Worms and viruses are also categorized as threats because they could cause harm to your organization through exposure to an automated attack, as opposed to one perpetrated by humans.
These threats may be uncontrollable and often difficult or impossible to identify in advance. Still, certain measures help you assess threats regularly, so you can be better prepared when a situation does happen.
A vulnerability is a weakness present in the system (we often refer it as an asset or resource) that makes an exploit possible. It is a known issue that can be exploited by an attacker to destroy, damage or compromise an asset.
As applications grow in size and complexity, you will have vulnerabilities present there. Let’s imagine these weaknesses as security bugs which can be used by hackers to access to sensitive information.
Vulnerabilities do not only occur in software systems, but can exist at physical level or at the network, and might be due to the flaws in operational processes. Testing for vulnerabilities is critical to ensuring the continued security of your systems. By identifying weak points, you can develop a strategy for quick response.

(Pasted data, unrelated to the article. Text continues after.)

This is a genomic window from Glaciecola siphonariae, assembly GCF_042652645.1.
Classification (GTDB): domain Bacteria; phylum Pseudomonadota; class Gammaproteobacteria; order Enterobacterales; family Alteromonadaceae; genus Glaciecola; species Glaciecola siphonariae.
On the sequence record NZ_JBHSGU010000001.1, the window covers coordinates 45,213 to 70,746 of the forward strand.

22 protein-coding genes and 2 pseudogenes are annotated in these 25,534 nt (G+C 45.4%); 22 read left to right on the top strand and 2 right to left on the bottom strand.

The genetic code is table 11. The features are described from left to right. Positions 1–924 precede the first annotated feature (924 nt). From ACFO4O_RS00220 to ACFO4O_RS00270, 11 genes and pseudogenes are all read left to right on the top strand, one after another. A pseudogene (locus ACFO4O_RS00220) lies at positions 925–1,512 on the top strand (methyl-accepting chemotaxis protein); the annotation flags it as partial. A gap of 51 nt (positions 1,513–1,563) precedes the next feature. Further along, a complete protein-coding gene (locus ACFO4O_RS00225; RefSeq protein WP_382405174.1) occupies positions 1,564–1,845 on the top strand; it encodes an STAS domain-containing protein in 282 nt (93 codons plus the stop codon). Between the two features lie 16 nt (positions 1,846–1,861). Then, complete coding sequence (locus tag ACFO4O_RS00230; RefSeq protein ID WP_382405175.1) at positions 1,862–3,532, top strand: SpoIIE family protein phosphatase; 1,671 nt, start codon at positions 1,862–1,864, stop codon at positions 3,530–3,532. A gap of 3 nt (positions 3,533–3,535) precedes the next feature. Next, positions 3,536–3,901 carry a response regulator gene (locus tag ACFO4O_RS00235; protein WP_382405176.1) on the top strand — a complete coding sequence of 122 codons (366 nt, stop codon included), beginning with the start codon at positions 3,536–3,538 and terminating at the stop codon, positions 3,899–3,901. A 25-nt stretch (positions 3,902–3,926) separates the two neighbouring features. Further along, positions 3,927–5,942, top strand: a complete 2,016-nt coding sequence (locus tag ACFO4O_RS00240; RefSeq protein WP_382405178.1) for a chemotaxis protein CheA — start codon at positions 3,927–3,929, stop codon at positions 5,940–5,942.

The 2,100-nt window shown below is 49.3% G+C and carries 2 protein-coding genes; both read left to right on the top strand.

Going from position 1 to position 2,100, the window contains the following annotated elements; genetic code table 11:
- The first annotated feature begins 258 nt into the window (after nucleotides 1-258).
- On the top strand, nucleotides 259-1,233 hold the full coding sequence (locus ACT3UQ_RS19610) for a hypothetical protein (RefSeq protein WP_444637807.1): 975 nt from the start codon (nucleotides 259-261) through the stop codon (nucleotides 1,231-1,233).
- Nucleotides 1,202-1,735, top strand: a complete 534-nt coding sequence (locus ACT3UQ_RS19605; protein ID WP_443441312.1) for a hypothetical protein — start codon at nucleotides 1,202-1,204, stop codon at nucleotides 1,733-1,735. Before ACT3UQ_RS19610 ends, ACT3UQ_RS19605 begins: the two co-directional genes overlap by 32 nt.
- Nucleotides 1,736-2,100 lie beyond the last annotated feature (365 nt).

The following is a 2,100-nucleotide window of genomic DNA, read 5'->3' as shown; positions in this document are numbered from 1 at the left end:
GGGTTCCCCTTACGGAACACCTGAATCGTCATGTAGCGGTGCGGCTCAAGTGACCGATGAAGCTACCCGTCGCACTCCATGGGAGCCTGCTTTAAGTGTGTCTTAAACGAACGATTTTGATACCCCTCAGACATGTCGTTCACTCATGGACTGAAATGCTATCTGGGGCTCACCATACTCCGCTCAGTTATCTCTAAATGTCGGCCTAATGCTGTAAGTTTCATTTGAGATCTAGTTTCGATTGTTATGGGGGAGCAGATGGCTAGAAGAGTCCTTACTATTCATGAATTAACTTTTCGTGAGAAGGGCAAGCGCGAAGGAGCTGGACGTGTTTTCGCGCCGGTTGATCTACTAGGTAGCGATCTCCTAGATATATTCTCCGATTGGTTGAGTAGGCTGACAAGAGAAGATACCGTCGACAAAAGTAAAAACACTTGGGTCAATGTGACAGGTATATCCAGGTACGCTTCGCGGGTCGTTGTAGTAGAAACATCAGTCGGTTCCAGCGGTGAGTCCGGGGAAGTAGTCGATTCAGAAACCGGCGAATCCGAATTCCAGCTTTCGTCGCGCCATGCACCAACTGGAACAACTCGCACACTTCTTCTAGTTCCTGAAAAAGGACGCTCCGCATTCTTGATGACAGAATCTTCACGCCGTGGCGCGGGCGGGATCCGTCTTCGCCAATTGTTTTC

Now that we understand basic elements of information security we need to relate this with the possibility of loss that can occur if an asset is compromised due to the vulnerability present by a threat.
So in short, risk is a possibility of suffering a loss in the event of an attack. It is the potential loss or damage when a threat exploits a vulnerability. Examples of risk include financial losses, loss of privacy, reputational damage, legal implications, and even loss of life.
risk = threat probability * potential loss
Risk can also be defined as: Risk = Threat x Vulnerability
Identifying risks is very important as it helps to document, prioritize and secure your applications. It can be a tedious task and there exist some methodologies and tools to do risk assessment for the systems to be implemented.
It can happen that you identified a vulnerability, but there is no threat to exploit it, so you have little or no risk. Similarly, you might detect a threat but have already secured any weaknesses that it could exploit. So accurately assessing threats and identifying vulnerabilities is critical to understanding the risk to assets and prioritize accordingly.